When you have a child, you’re taking on a major responsibility. You need to raise them correctly, so that they don’t harm others or violate laws. You want to raise them to have good moral standards and to be kind.
Unfortunately, some kids do go through phases where they get into trouble with the law. In those cases, you might think it’s only your child who has to face the consequences, but the reality may be that you’re held responsible as well.
Understand the basics of parental liability
Parental liability is the idea that parents are going to be held liable for any damages caused by their children, whether those are caused through criminal, intentional or unintentional acts. A parent won’t always be liable, though. Liability generally starts when their children are old enough to understand right from wrong, around 8 to 10 years old, and ends once their child reaches the age of majority.
Can parents be held criminally liable for crimes their children commit?
This is something you’ll want to speak with your attorney about, but there is the idea that parents could be held liable for their children’s criminal actions in criminal court. There are laws that prohibit contributing to a minor’s delinquency, so if a law was violated by helping a child commit a crime, then a parent could be facing criminal charges, too.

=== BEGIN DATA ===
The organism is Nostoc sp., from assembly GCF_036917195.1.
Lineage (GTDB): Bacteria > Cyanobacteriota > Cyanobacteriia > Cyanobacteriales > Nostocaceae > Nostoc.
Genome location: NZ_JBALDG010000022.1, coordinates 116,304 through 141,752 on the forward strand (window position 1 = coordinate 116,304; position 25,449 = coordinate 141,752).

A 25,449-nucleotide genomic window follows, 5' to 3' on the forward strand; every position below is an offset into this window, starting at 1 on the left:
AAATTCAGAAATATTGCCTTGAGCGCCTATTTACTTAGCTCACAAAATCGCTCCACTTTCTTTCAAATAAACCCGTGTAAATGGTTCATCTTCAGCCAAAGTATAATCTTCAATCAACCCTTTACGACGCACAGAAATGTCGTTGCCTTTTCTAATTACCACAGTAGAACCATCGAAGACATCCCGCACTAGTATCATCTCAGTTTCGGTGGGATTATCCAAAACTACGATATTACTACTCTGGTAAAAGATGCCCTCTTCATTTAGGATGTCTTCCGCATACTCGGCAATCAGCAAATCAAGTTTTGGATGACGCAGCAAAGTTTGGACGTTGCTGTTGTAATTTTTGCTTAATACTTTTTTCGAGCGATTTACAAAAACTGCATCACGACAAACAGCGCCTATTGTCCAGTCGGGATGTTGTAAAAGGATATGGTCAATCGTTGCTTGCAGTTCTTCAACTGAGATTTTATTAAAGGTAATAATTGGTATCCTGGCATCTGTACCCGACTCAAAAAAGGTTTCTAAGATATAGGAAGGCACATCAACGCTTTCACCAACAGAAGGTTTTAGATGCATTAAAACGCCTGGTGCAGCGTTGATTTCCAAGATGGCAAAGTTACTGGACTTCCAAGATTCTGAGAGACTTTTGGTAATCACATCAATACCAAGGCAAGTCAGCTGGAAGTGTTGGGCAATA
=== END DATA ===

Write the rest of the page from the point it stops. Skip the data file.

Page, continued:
Here’s an example. If mom and dad think it’s safe for their child to drink a few glasses of alcohol with dinner but don’t stop them from driving drunk and causing an accident, then they could be held both criminally and civilly liable for the damages caused.
When can parents stop worrying about being liable for their children’s actions?
Once your child reaches the age of majority, they’re generally seen as their own person with no one else responsible for them. Usually, once your child turns 18, you don’t have to worry about liability. However, some states have higher ages of majority. It’s important to know exactly where your child got into trouble and the laws of that state, so that you can protect yourself and help protect them throughout the criminal process.
Overall, parents do have to worry about being held civilly liable for damages their children cause, and they could be held criminally liable as well. It’s typically in your best interests to work with an attorney if your child violates the law.